“We explored all the creeks near home. I can remember sailing on evenings after school, the sun going down on the water. I’d sail through flotillas of water birds. Really peaceful. I had as good a time then as sailing around the world years later. ”
– Sir Peter Blake
From the very beginning, the sea exerted a powerful influence over Peter Blake. His family lived in a wooden bungalow in Bayswater. His father, Brian, was a gunboat captain in the Royal Navy during World War Two. Throughout their marriage, Brian and Joyce Blake owned boats and the Blake children grew up with the sea as their playground.
Peter was born in 1948, the second child of what would later grow to a family of four children: Janet, Peter, Tony and Elizabeth.
He loved playing the foreshore and boats very quickly became a passion. The family spent summer holidays camping on a piece of land they owned at Mairangi Bay, north of Auckland, next to their grandparents’ house. Peter and Tony, in particular, spent all their time on the water. “We had banana box boats,” recalls Tony. The wooden banana boxes had a rudder hung off the back, a mast, and a square sail.
Later, they camped at Martins Bay, where the children would trudge up the hill every morning to collect fresh milk, still warm, from the local farmer. In the evenings they played cards and board games – obviously the foundation of Peter’s later love of Scrabble, a game he engaged with steely and unrelenting competitiveness.
Back at home and at school, Peter dreamt about boats. He wasn’t interested in the traditional team sports – it was boats, boats, boats. Both he and Tony would pore over English sailing magazines and follow design trends with keen interest. Just as some boys drool over the latest Ferrari or Porsche, they would dream of the latest yachts and would draw their own, improved versions.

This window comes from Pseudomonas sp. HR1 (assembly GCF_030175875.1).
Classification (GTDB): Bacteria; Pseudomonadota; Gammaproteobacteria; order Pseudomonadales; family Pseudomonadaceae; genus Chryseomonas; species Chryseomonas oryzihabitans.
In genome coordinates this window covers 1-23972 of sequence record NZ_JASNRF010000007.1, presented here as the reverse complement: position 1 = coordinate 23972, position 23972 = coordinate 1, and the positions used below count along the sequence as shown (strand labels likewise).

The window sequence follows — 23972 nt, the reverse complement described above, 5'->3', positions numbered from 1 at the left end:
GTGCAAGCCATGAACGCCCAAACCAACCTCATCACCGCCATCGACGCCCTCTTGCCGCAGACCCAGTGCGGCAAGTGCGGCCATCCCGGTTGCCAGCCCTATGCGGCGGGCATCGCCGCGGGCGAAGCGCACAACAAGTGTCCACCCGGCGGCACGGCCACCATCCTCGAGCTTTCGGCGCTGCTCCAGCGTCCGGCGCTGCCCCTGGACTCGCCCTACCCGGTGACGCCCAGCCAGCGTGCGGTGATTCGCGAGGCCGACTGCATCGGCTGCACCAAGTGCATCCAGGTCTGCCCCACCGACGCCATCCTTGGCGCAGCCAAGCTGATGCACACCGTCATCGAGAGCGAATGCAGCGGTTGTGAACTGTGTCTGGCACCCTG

When Peter was eight years old, his father built him a P-Class yacht, a single-handed 7ft wooden dinghy which has laid the foundations of many illustrious sailing careers in New Zealand. Pee Bee was launched with all due ceremony, lemonade substituting for champagne, and Peter spent hours racing and idling about aboard.
“Friends and I used to go all over Waitemata Harbour in our Ps together and sometimes ended up being blown into the mangroves around the edge,” he wrote in his book Peter Blake Adventurer. “We explored all the creeks near home. I can remember sailing on evenings after school, the sun going down on the water. I’d sail through flotillas of water birds. Really peaceful. I had as good a time then as sailing around the world years later.”
It wasn’t long before Peter outgrew the P-Class, his knees jamming under his chin as he tried to duck under the boom during tacks and gybes. He graduated to a Z-Class dinghy, which he called Tango. It had a menacing black hull, bright orange mainsail and black and orange striped spinnaker.
“One thing I always remember with Peter,” says Tony, “was that if it was blowing hard from the south west, we would slog over to the wharves (on the city side of the harbour) and then put up the spinnaker. We would fly back across the harbour with the boat going like an absolute rocket.”